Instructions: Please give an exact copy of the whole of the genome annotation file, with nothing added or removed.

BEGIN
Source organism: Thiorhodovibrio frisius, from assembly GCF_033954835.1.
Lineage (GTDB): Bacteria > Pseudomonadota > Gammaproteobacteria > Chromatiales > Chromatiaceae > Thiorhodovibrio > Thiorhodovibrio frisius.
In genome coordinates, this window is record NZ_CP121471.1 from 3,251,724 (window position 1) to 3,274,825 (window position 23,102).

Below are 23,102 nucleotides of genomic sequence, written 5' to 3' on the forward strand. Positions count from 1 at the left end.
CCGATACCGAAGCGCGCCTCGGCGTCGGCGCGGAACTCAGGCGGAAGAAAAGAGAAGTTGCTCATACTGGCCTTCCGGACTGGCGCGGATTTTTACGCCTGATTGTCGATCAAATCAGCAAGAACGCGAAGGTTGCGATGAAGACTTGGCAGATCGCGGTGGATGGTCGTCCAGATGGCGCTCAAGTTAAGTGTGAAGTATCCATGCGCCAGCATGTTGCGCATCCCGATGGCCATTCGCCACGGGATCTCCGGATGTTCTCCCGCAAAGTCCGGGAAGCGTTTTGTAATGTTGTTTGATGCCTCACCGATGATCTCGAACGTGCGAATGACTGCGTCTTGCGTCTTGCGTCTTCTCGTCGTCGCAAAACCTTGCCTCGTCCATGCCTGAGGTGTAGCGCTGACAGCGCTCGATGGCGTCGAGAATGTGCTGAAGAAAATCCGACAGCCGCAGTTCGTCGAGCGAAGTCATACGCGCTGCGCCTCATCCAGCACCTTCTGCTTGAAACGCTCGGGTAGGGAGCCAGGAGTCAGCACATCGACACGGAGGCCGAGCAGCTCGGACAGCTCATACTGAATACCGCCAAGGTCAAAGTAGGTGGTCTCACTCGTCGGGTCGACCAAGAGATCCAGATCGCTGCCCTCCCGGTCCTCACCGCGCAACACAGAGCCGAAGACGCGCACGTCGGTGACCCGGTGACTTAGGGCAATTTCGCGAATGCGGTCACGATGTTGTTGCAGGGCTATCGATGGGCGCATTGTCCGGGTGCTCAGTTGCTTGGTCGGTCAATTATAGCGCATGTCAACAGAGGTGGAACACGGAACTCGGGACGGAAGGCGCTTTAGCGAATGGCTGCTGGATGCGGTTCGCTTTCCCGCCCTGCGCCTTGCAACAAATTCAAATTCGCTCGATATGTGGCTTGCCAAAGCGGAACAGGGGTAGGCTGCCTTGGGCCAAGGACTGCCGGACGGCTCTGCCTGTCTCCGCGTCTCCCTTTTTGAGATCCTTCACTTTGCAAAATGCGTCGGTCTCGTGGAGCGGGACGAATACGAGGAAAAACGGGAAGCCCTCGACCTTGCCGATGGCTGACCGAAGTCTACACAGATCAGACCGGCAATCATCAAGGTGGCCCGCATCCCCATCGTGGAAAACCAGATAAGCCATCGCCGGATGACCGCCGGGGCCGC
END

Source organism: Thiorhodovibrio frisius, from assembly GCF_033954835.1.
Lineage (GTDB): Bacteria > Pseudomonadota > Gammaproteobacteria > Chromatiales > Chromatiaceae > Thiorhodovibrio > Thiorhodovibrio frisius.
In genome coordinates, this window is record NZ_CP121471.1 from 3,251,724 (window position 1) to 3,274,825 (window position 23,102).

Below are 23,102 nucleotides of genomic sequence, written 5' to 3' on the forward strand. Positions count from 1 at the left end.
CCGATACCGAAGCGCGCCTCGGCGTCGGCGCGGAACTCAGGCGGAAGAAAAGAGAAGTTGCTCATACTGGCCTTCCGGACTGGCGCGGATTTTTACGCCTGATTGTCGATCAAATCAGCAAGAACGCGAAGGTTGCGATGAAGACTTGGCAGATCGCGGTGGATGGTCGTCCAGATGGCGCTCAAGTTAAGTGTGAAGTATCCATGCGCCAGCATGTTGCGCATCCCGATGGCCATTCGCCACGGGATCTCCGGATGTTCTCCCGCAAAGTCCGGGAAGCGTTTTGTAATGTTGTTTGATGCCTCACCGATGATCTCGAACGTGCGAATGACTGCGTCTTGCGTCTTGCGTCTTCTCGTCGTCGCAAAACCTTGCCTCGTCCATGCCTGAGGTGTAGCGCTGACAGCGCTCGATGGCGTCGAGAATGTGCTGAAGAAAATCCGACAGCCGCAGTTCGTCGAGCGAAGTCATACGCGCTGCGCCTCATCCAGCACCTTCTGCTTGAAACGCTCGGGTAGGGAGCCAGGAGTCAGCACATCGACACGGAGGCCGAGCAGCTCGGACAGCTCATACTGAATACCGCCAAGGTCAAAGTAGGTGGTCTCACTCGTCGGGTCGACCAAGAGATCCAGATCGCTGCCCTCCCGGTCCTCACCGCGCAACACAGAGCCGAAGACGCGCACGTCGGTGACCCGGTGACTTAGGGCAATTTCGCGAATGCGGTCACGATGTTGTTGCAGGGCTATCGATGGGCGCATTGTCCGGGTGCTCAGTTGCTTGGTCGGTCAATTATAGCGCATGTCAACAGAGGTGGAACACGGAACTCGGGACGGAAGGCGCTTTAGCGAATGGCTGCTGGATGCGGTTCGCTTTCCCGCCCTGCGCCTTGCAACAAATTCAAATTCGCTCGATATGTGGCTTGCCAAAGCGGAACAGGGGTAGGCTGCCTTGGGCCAAGGACTGCCGGACGGCTCTGCCTGTCTCCGCGTCTCCCTTTTTGAGATCCTTCACTTTGCAAAATGCGTCGGTCTCGTGGAGCGGGACGAATACGAGGAAAAACGGGAAGCCCTCGACCTTGCCGATGGCTGACCGAAGTCTACACAGATCAGACCGGCAATCATCAAGGTGGCCCGCATCCCCATCGTGGAAAACCAGATAAGCCATCGCCGGATGACCGCCGGGGCCGC